The files from the archives amply demonstrate that Mao was a faithful follower of his master in Moscow. He had a good reason: From the start, the Chinese Communist Party was dependent on the Soviets' financial help and political guidance. Stalin personally assisted Mao's rise to power. The relationship between the two was often tumultuous, but once the red flag fluttered over Beijing in 1949, Mao wasted no time in imposing a harsh communist order modeled on the USSR. As the authors point out, "he looked upon Stalin as his teacher and the Soviet Union, which inspired fear throughout the world, as a model to imitate." Mao was a Stalinist attracted to the elimination of private property, all-pervasive controls on the lives of ordinary people, an unlimited cult of the leader, and huge expenditures on the military. Ironically, it was Stalin who constrained the Stalinisation of China by forcing Mao to slow down the pace of collectivisation, fearful as he was of the emergence of a powerful neighbour who might threaten his dominance.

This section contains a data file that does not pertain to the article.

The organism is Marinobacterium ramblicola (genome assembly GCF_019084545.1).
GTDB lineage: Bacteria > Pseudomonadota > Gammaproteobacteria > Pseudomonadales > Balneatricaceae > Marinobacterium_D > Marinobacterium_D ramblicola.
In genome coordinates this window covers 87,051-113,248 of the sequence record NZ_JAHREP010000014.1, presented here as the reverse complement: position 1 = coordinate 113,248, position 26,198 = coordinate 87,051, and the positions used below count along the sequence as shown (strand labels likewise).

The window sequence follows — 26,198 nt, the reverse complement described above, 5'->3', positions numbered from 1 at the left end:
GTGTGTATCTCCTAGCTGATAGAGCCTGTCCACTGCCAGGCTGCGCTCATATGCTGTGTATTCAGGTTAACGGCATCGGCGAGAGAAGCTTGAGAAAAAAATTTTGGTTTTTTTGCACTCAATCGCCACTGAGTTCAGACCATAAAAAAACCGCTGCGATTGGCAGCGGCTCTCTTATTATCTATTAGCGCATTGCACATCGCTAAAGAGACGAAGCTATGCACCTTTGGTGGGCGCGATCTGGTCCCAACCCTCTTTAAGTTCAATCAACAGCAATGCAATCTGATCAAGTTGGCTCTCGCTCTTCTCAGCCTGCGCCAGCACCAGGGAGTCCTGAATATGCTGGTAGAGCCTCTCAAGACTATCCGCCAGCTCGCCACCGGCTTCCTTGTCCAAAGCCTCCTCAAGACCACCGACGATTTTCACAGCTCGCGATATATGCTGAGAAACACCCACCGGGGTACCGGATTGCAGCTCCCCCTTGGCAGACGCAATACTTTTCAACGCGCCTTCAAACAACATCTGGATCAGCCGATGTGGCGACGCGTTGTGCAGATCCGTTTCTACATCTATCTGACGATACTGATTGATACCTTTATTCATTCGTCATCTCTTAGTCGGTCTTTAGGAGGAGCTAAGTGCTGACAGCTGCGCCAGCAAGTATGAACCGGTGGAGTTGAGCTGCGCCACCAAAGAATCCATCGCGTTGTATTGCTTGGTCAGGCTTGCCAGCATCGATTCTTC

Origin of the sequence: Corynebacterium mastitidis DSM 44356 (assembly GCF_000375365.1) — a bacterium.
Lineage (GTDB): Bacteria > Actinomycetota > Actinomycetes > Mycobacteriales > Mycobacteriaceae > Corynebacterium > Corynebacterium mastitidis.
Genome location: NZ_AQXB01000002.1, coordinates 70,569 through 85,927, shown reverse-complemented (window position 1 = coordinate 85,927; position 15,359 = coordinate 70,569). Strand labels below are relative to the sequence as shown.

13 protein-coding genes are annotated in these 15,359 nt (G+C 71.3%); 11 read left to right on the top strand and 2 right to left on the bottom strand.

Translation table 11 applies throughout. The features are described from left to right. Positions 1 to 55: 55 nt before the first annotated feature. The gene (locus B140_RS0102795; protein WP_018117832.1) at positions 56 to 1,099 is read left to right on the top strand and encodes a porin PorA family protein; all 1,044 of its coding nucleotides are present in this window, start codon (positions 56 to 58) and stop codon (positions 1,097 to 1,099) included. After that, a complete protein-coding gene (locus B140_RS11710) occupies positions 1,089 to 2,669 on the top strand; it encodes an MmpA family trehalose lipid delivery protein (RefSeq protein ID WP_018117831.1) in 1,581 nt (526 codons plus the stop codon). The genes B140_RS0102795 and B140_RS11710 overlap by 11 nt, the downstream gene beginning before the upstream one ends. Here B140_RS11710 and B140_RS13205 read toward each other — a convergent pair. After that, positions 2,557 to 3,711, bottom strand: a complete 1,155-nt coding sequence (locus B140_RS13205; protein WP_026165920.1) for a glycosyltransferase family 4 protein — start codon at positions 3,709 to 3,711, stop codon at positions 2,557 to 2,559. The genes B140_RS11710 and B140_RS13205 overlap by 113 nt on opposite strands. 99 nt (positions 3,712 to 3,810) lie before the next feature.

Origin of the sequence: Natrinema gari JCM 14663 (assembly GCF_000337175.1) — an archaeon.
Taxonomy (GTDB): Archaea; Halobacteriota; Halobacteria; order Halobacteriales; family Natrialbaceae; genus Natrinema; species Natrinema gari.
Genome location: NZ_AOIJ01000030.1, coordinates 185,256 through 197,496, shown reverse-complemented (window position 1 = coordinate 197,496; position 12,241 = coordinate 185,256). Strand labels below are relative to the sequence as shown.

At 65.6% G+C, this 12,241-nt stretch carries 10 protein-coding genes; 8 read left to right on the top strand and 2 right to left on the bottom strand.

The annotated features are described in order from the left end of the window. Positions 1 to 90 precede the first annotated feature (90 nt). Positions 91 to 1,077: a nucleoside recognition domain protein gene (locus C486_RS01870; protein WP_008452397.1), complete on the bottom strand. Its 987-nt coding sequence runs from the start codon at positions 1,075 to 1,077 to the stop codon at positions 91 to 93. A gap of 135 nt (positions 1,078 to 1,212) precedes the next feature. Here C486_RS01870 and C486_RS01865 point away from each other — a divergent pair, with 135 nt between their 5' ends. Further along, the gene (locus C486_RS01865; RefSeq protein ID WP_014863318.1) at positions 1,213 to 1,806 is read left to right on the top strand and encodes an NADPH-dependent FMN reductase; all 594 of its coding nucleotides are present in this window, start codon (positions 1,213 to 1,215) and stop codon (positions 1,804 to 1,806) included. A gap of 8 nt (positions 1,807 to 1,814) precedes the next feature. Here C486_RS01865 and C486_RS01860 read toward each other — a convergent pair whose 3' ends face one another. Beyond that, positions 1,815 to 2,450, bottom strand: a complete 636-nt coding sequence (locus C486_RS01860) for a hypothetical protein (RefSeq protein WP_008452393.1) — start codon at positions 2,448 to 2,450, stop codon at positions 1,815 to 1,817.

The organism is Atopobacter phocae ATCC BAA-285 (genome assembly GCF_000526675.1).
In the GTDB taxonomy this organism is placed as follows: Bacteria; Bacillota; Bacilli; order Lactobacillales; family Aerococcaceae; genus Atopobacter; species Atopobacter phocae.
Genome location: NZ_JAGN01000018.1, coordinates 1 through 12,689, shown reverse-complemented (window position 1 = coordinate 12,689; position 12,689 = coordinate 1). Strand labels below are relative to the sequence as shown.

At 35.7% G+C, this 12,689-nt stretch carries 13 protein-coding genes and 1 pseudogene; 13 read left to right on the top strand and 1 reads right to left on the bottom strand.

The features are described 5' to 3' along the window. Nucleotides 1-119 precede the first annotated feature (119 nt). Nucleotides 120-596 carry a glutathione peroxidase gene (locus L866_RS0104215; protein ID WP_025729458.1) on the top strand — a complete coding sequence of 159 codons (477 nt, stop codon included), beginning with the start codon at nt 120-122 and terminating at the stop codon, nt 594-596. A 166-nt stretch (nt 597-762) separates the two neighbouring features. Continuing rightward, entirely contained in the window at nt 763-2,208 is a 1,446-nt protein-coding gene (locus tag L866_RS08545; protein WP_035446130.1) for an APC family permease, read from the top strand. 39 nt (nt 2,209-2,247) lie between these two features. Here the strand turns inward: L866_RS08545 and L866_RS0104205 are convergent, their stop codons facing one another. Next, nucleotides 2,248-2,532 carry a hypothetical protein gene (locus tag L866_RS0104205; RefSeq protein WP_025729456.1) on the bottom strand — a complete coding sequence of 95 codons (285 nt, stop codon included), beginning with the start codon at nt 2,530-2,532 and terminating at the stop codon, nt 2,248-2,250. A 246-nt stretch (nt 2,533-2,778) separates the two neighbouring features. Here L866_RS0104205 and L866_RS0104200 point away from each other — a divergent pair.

In fact, the Chinese remained Stalin fans far longer than his fellow countrymen:
While the Soviets took down their portraits and statues of Stalin, in China he remained officially in favor for decades after his death in 1953. Until a few years ago the tyrant's face could still be seen on the walls of bookshops and classrooms, painted in warm tones. He is revered in China to this day, his reputation defended by an army of fierce censors.
(Image: Mao and Stalin on a Chinese stamp, circa 1950, from Wikimedia Commons)